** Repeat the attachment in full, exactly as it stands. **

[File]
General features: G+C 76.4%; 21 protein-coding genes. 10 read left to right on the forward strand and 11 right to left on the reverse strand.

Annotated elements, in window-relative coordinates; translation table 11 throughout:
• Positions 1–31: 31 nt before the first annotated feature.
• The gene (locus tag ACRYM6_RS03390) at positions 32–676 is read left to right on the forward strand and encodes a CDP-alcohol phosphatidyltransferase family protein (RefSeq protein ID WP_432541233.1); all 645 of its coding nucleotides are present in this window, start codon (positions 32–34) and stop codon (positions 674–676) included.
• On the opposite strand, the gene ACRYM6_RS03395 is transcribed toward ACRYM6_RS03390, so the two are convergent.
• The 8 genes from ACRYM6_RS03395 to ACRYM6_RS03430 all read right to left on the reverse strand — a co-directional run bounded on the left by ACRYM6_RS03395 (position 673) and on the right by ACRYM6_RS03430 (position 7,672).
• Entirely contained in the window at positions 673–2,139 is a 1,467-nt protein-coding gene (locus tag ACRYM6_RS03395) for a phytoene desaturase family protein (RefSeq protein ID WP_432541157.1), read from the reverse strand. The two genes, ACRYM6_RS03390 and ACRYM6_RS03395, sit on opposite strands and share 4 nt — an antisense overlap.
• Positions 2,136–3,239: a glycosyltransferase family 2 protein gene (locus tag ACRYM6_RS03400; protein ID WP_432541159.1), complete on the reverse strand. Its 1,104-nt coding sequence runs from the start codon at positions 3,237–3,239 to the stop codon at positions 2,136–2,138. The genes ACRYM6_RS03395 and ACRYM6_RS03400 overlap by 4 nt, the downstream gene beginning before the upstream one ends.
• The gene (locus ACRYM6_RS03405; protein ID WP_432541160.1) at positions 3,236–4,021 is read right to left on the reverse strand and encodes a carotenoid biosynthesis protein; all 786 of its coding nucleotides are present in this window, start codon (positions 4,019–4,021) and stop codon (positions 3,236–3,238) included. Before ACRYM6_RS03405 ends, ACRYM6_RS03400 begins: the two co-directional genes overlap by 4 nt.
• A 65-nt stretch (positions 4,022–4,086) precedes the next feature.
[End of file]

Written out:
General features: G+C 76.4%; 21 protein-coding genes. 10 read left to right on the forward strand and 11 right to left on the reverse strand.

Annotated elements, in window-relative coordinates; translation table 11 throughout:
• Positions 1–31: 31 nt before the first annotated feature.
• The gene (locus tag ACRYM6_RS03390) at positions 32–676 is read left to right on the forward strand and encodes a CDP-alcohol phosphatidyltransferase family protein (RefSeq protein ID WP_432541233.1); all 645 of its coding nucleotides are present in this window, start codon (positions 32–34) and stop codon (positions 674–676) included.
• On the opposite strand, the gene ACRYM6_RS03395 is transcribed toward ACRYM6_RS03390, so the two are convergent.
• The 8 genes from ACRYM6_RS03395 to ACRYM6_RS03430 all read right to left on the reverse strand — a co-directional run bounded on the left by ACRYM6_RS03395 (position 673) and on the right by ACRYM6_RS03430 (position 7,672).
• Entirely contained in the window at positions 673–2,139 is a 1,467-nt protein-coding gene (locus tag ACRYM6_RS03395) for a phytoene desaturase family protein (RefSeq protein ID WP_432541157.1), read from the reverse strand. The two genes, ACRYM6_RS03390 and ACRYM6_RS03395, sit on opposite strands and share 4 nt — an antisense overlap.
• Positions 2,136–3,239: a glycosyltransferase family 2 protein gene (locus tag ACRYM6_RS03400; protein ID WP_432541159.1), complete on the reverse strand. Its 1,104-nt coding sequence runs from the start codon at positions 3,237–3,239 to the stop codon at positions 2,136–2,138. The genes ACRYM6_RS03395 and ACRYM6_RS03400 overlap by 4 nt, the downstream gene beginning before the upstream one ends.
• The gene (locus ACRYM6_RS03405; protein ID WP_432541160.1) at positions 3,236–4,021 is read right to left on the reverse strand and encodes a carotenoid biosynthesis protein; all 786 of its coding nucleotides are present in this window, start codon (positions 4,019–4,021) and stop codon (positions 3,236–3,238) included. Before ACRYM6_RS03405 ends, ACRYM6_RS03400 begins: the two co-directional genes overlap by 4 nt.
• A 65-nt stretch (positions 4,022–4,086) precedes the next feature.